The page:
Amgen finally jumps on biosimilars bandwagon

Biosimilars/News | Posted 13/01/2012 post-comment0 Post your comment

Biotech giant Amgen and US generics manufacturer Watson Pharmaceuticals (Watson) announced on 19 December 2011 that the two companies had agreed to collaborate on the development and commercialisation of several cancer antibody biosimilars.

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Watson has agreed to contribute up to US$400 million for development costs, while Amgen will use its considerable biotechnology expertise in order to take the lead in developing and manufacturing the biosimilars. Watson will use its extensive experience with generics in order to commercialise and market the products developed under the collaboration, which will be sold under a joint Amgen-Watson label.

Which cancer antibody biosimilars the joint venture will pursue has not been made clear by the companies, but they do state that ‘the collaboration will not pursue biosimilars of Amgen’s proprietary products.’

The aim of the collaboration is to ‘bring safe, high quality and cost-effective biosimilar therapies to patients’, Amgen and Watson said in their joint statement.

Amgen has much at stake, as its blockbuster rheumatoid arthritis biotech drug Enbrel (etanercept) will lose patent protection in the US in October 2012. The US-based biotech has already said that it would consider biosimilars back in January 2011 [1].

The biosimilars business has been characterised by partnerships, which is not surprising considering that the costs of developing a typical biosimilar are estimated to be more than US$100 million and that they may take five to six years to develop–much more than a small molecule generic–reflecting the complexity of the molecules in question [2].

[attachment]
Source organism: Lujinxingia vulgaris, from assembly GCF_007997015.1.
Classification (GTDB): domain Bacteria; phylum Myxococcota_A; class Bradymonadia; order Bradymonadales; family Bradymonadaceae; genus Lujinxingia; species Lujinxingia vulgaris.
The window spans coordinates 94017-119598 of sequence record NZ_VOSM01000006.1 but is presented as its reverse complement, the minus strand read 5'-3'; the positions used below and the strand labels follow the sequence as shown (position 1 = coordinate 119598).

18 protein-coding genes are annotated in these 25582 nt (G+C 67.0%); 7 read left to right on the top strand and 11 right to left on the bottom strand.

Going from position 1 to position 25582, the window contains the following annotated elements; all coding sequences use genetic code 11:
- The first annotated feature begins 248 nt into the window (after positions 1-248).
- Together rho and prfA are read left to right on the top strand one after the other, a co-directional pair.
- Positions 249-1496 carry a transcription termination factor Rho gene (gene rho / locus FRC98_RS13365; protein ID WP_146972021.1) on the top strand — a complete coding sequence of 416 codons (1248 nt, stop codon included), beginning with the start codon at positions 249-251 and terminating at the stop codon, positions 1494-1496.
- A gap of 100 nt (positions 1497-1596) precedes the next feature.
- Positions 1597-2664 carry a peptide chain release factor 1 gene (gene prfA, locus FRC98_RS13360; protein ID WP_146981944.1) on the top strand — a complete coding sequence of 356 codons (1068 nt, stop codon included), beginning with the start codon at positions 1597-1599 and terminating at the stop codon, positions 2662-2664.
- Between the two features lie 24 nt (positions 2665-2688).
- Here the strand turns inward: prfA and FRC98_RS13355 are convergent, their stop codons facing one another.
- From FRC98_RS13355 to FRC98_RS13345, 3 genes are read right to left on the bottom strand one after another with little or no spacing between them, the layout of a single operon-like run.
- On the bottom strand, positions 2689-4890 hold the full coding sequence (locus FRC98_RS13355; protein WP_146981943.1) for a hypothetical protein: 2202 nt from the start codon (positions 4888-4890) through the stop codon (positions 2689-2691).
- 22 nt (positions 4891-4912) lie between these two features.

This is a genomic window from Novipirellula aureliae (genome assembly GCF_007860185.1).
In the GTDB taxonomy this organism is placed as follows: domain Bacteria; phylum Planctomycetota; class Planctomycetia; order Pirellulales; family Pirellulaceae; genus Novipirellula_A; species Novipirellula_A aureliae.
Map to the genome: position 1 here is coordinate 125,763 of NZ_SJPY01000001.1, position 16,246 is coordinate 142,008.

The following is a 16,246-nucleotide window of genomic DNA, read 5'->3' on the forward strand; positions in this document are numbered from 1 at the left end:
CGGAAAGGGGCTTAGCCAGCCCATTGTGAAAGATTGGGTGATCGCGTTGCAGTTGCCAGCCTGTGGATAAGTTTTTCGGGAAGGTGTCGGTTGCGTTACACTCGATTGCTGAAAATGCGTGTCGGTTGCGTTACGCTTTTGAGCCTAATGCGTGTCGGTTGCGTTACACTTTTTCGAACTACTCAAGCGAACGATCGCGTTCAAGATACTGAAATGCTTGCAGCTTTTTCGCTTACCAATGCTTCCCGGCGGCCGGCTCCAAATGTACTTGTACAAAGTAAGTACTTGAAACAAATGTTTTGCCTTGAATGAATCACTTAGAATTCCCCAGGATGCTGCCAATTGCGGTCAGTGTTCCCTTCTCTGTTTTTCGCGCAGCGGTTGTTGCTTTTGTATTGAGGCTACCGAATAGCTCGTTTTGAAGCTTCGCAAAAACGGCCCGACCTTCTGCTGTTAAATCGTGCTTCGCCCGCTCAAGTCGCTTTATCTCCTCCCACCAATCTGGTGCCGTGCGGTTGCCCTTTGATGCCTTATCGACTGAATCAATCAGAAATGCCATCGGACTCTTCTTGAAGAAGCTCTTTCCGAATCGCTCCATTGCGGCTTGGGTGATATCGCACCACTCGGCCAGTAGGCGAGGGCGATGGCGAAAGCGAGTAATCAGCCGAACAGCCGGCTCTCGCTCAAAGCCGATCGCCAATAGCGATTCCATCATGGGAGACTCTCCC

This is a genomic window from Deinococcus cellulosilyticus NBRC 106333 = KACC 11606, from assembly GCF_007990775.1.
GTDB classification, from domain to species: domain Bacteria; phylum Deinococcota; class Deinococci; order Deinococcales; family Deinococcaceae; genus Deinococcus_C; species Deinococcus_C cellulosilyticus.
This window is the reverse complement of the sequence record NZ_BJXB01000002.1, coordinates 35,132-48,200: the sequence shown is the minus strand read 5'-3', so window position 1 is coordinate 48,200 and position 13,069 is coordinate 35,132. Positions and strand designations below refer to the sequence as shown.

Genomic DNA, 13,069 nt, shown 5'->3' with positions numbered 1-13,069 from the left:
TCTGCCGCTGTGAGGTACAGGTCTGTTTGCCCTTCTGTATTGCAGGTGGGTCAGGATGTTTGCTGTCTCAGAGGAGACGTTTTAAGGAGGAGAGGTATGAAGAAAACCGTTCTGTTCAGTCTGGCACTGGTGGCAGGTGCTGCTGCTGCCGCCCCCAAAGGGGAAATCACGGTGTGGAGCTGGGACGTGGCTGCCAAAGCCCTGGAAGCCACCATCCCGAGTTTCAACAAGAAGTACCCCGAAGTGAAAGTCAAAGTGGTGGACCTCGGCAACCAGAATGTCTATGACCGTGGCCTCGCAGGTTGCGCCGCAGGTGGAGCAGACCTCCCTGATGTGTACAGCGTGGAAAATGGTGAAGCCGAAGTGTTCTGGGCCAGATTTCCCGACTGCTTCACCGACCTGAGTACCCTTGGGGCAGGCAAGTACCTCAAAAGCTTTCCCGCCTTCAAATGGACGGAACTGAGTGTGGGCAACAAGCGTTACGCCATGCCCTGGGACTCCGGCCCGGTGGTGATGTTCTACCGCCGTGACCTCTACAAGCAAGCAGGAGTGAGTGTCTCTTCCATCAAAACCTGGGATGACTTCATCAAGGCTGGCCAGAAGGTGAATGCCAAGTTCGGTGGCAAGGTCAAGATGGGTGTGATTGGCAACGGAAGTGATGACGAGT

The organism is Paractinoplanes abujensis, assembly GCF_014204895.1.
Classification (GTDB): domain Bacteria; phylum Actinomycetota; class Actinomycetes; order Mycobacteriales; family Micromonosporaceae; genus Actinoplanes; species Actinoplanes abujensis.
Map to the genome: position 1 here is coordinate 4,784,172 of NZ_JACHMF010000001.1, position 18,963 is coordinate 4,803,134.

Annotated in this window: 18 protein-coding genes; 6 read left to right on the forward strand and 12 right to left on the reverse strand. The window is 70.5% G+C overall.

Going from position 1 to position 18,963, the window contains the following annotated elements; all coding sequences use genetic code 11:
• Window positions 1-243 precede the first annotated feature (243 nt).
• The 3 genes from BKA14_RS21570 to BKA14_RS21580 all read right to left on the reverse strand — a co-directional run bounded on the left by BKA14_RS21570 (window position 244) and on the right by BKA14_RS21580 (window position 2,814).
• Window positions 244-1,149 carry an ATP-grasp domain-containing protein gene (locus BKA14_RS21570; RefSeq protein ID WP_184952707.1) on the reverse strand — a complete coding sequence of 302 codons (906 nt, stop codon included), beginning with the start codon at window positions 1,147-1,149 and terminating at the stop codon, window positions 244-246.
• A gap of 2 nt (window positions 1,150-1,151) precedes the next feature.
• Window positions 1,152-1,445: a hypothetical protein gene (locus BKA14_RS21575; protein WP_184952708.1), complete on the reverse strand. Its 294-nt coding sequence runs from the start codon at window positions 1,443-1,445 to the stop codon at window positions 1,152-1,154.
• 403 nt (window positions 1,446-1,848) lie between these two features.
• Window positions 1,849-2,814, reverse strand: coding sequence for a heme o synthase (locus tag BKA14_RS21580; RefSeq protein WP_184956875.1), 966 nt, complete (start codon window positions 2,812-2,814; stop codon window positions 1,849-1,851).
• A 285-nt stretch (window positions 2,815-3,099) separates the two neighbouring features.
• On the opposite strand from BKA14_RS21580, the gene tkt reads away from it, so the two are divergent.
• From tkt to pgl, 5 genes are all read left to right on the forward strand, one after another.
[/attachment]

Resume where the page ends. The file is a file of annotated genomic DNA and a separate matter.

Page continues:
While small molecule drugs are ideal for generics replication, biological drugs are not so simple. Biological drugs are usually large, complex molecular structures derived from or produced through a living organism, making them very difficult to replicate. Even for the originator biological, small changes in the manufacturing process can cause changes in the final product, making things even more complicated for potential biosimilars. And the problem is that even if a biosimilar is proven to be safe and effective, it is likely to still have different properties than the originator product [3].

Despite this, companies are still flocking to get a piece of the biosimilars pie, which is not surprising as the prize is huge. Over the next decade, patents on biotech drugs with global sales of Euros 90 billion are set to expire, according to the European Generic medicines Association [2].

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References

1. GaBI Online - Generics and Biosimilars Initiative. Everybody jumping on the biosimilars bandwagon [www.gabionline.net]. Mol, Belgium: Pro Pharma Communications International; [cited 2012 January 13]. Available from: www.gabionline.net/Biosimilars/News/Everybody-jumping-on-the-biosimilars-bandwagon

2. GaBI Online - Generics and Biosimilars Initiative. Partnerships will drive biosimilar development [www.gabionline.net]. Mol, Belgium: Pro Pharma Communications International; [cited 2012 January 13]. Available from: www.gabionline.net/Biosimilars/News/Partnerships-will-drive-biosimilar-development

3. GaBI Online - Generics and Biosimilars Initiative. Current status of biosimilar development [www.gabionline.net]. Mol, Belgium: Pro Pharma Communications International; [cited 2012 January 13]. Available from: www.gabionline.net/Biosimilars/General/Current-status-of-biosimilar-development

Source: Amgen, Watson

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